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Network Working Group                                     Baiju V. Patel
INTERNET DRAFT                                         Intel Corporation

                                                              Munil Shah
                                                   Microsoft Corporation

                                                              March 1997


                  Multicast address allocation extensions options
                        <draft-ietf-dhc-multopt-00.txt>

Status of this memo

   This document is an Internet-Draft. Internet-Drafts are working
   documents of the Internet Engineering Task Force (IETF), its areas,
   and its working groups. Note that other groups may also distribute
   working documents as Internet-Drafts.

   Internet-Drafts are draft documents valid for a maximum of six months
   and may be updated, replaced, or obsoleted by other documents at any
   time. It is inappropriate to use Internet-Drafts as reference
   material or to cite them other than as ``work in progress.''

   To learn the current status of any Internet-Draft, please check the
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   munnari.oz.au (Pacific Rim), ds.internic.net (US East Coast), or
   ftp.isi.edu (US West Coast).

1. Abstract

   This document describes host configuration options that may be used
   by multicast address allocation protocols[3]. The options include
   critical information such as the IP address (unicast or multicast)
   of the multicast address allocation server(s) and a list of
   multicast scopes supported by respective servers. These options are
   designed to work with the extensions to DHCP [1] servers to support
   multicast address allocation (described in a separate draft),
   however, their use may not be limited to the above protocol.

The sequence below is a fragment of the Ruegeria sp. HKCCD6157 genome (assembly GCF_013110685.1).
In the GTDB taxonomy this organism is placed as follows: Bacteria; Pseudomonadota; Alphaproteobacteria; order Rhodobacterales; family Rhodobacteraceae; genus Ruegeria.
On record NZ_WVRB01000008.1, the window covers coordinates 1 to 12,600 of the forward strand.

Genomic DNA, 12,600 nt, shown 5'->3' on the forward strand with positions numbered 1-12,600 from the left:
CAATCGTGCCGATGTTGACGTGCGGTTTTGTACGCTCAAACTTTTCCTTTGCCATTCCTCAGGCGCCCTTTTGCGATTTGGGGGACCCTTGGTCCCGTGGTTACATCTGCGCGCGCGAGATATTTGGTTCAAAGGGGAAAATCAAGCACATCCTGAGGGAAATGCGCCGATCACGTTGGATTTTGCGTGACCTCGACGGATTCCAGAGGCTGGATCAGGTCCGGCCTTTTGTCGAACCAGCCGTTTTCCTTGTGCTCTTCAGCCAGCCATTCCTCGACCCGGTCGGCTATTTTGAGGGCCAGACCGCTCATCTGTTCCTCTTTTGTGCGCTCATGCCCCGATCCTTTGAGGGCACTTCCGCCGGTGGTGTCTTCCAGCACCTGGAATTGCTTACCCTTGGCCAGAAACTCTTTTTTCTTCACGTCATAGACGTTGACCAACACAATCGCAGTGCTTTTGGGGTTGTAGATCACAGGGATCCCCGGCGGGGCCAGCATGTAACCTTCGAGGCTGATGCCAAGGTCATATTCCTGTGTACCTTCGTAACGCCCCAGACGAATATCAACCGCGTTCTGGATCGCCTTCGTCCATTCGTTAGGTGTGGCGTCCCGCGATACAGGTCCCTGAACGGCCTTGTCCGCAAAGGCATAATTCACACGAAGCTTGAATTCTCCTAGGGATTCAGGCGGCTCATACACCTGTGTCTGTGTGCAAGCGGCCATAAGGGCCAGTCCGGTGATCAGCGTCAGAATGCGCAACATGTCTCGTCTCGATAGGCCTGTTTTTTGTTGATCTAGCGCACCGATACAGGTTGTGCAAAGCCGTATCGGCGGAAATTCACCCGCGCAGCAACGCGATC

2 Requirements

   Throughout this document, the words that are used to define the
   significance of particular requirements are capitalized.  These words
   are:

      o "MUST"

        This word or the adjective "REQUIRED" means that the
        item is an absolute requirement of this specification.

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      o "MUST NOT"

        This phrase means that the item is an absolute prohibition
        of this specification.

      o "SHOULD"

        This word or the adjective "RECOMMENDED" means that there
        may exist valid reasons in particular circumstances to ignore
        this item, but the full implications should be understood and
        the case carefully weighed before choosing a different course.

      o "SHOULD NOT"

        This phrase means that there may exist valid reasons in
        particular circumstances when the listed behavior is acceptable
        or even useful, but the full implications should be understood
        and the case carefully weighed before implementing any behavior
        described with this label.

      o "MAY"

        This word or the adjective "OPTIONAL" means that this item is
        truly optional.  One vendor may choose to include the item
        because a particular marketplace requires it or because it
        enhances the product, for example; another vendor may omit the
        same item.

3 Terminology

   This document uses the following terms:

      o "DHCP client"

        A DHCP client is an Internet host using DHCP to obtain
        configuration parameters such as a network address.

      o "DHCP server"

        A DHCP server is an Internet host that returns configuration
        parameters to DHCP clients.

      o "BOOTP relay agent"

        A BOOTP relay agent or relay agent is an Internet host or router
        that passes DHCP messages between DHCP clients and DHCP servers.
        DHCP is designed to use the same relay agent behavior as
        specified in the BOOTP protocol specification.

      o "binding"

        A binding is a collection of configuration parameters, including
        at least an IP address, associated with or "bound to" a DHCP
        client.  Bindings are managed by DHCP servers.

Patel & Shah                                                    [Page 2]


4 Multicast Scope List Option

   Any client attempting to request a multicast address must know the
   address to which the server is listening to (this address may be
   unicast or multicast address), and a list of multicast scopes
   supported by the multicast address servers.  This option is
   specifically designed to provide the multicast address server
   address and the scope list that can specifically be used by the
   protocol described in [3], however, its use is not limited to the
   protocol described in [3].